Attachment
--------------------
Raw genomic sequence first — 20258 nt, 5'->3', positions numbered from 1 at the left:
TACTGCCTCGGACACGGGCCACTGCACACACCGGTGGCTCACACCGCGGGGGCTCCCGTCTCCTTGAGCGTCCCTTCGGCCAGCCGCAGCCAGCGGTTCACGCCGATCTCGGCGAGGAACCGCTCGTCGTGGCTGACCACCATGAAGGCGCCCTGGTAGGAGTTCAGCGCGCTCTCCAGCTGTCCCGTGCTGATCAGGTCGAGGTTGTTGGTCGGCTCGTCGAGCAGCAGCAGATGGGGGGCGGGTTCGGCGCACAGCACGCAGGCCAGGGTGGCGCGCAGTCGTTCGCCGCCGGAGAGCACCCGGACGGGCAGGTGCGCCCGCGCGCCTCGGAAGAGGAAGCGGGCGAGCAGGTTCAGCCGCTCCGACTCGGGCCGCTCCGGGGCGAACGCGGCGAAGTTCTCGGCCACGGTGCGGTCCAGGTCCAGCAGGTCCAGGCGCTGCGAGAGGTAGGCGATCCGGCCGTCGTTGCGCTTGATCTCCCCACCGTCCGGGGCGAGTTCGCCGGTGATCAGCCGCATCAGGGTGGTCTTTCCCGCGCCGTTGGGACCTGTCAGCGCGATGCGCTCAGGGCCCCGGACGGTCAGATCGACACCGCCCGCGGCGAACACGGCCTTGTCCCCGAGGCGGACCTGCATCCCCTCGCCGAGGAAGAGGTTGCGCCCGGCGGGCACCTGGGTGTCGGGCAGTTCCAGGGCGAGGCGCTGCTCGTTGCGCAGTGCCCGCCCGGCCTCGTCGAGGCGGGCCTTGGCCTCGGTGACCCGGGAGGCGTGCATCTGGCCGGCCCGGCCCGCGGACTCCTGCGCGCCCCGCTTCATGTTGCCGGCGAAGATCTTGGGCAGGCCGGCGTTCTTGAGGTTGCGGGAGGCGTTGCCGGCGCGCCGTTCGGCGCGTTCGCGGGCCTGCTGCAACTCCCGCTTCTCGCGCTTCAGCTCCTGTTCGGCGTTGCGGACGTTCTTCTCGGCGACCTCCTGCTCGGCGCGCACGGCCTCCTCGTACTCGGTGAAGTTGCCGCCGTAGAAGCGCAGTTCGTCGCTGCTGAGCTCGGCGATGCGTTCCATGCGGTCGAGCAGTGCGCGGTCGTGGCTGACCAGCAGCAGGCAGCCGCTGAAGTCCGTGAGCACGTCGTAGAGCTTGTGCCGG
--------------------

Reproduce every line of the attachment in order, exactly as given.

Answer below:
Raw genomic sequence first — 20258 nt, 5'->3', positions numbered from 1 at the left:
TACTGCCTCGGACACGGGCCACTGCACACACCGGTGGCTCACACCGCGGGGGCTCCCGTCTCCTTGAGCGTCCCTTCGGCCAGCCGCAGCCAGCGGTTCACGCCGATCTCGGCGAGGAACCGCTCGTCGTGGCTGACCACCATGAAGGCGCCCTGGTAGGAGTTCAGCGCGCTCTCCAGCTGTCCCGTGCTGATCAGGTCGAGGTTGTTGGTCGGCTCGTCGAGCAGCAGCAGATGGGGGGCGGGTTCGGCGCACAGCACGCAGGCCAGGGTGGCGCGCAGTCGTTCGCCGCCGGAGAGCACCCGGACGGGCAGGTGCGCCCGCGCGCCTCGGAAGAGGAAGCGGGCGAGCAGGTTCAGCCGCTCCGACTCGGGCCGCTCCGGGGCGAACGCGGCGAAGTTCTCGGCCACGGTGCGGTCCAGGTCCAGCAGGTCCAGGCGCTGCGAGAGGTAGGCGATCCGGCCGTCGTTGCGCTTGATCTCCCCACCGTCCGGGGCGAGTTCGCCGGTGATCAGCCGCATCAGGGTGGTCTTTCCCGCGCCGTTGGGACCTGTCAGCGCGATGCGCTCAGGGCCCCGGACGGTCAGATCGACACCGCCCGCGGCGAACACGGCCTTGTCCCCGAGGCGGACCTGCATCCCCTCGCCGAGGAAGAGGTTGCGCCCGGCGGGCACCTGGGTGTCGGGCAGTTCCAGGGCGAGGCGCTGCTCGTTGCGCAGTGCCCGCCCGGCCTCGTCGAGGCGGGCCTTGGCCTCGGTGACCCGGGAGGCGTGCATCTGGCCGGCCCGGCCCGCGGACTCCTGCGCGCCCCGCTTCATGTTGCCGGCGAAGATCTTGGGCAGGCCGGCGTTCTTGAGGTTGCGGGAGGCGTTGCCGGCGCGCCGTTCGGCGCGTTCGCGGGCCTGCTGCAACTCCCGCTTCTCGCGCTTCAGCTCCTGTTCGGCGTTGCGGACGTTCTTCTCGGCGACCTCCTGCTCGGCGCGCACGGCCTCCTCGTACTCGGTGAAGTTGCCGCCGTAGAAGCGCAGTTCGTCGCTGCTGAGCTCGGCGATGCGTTCCATGCGGTCGAGCAGTGCGCGGTCGTGGCTGACCAGCAGCAGGCAGCCGCTGAAGTCCGTGAGCACGTCGTAGAGCTTGTGCCGG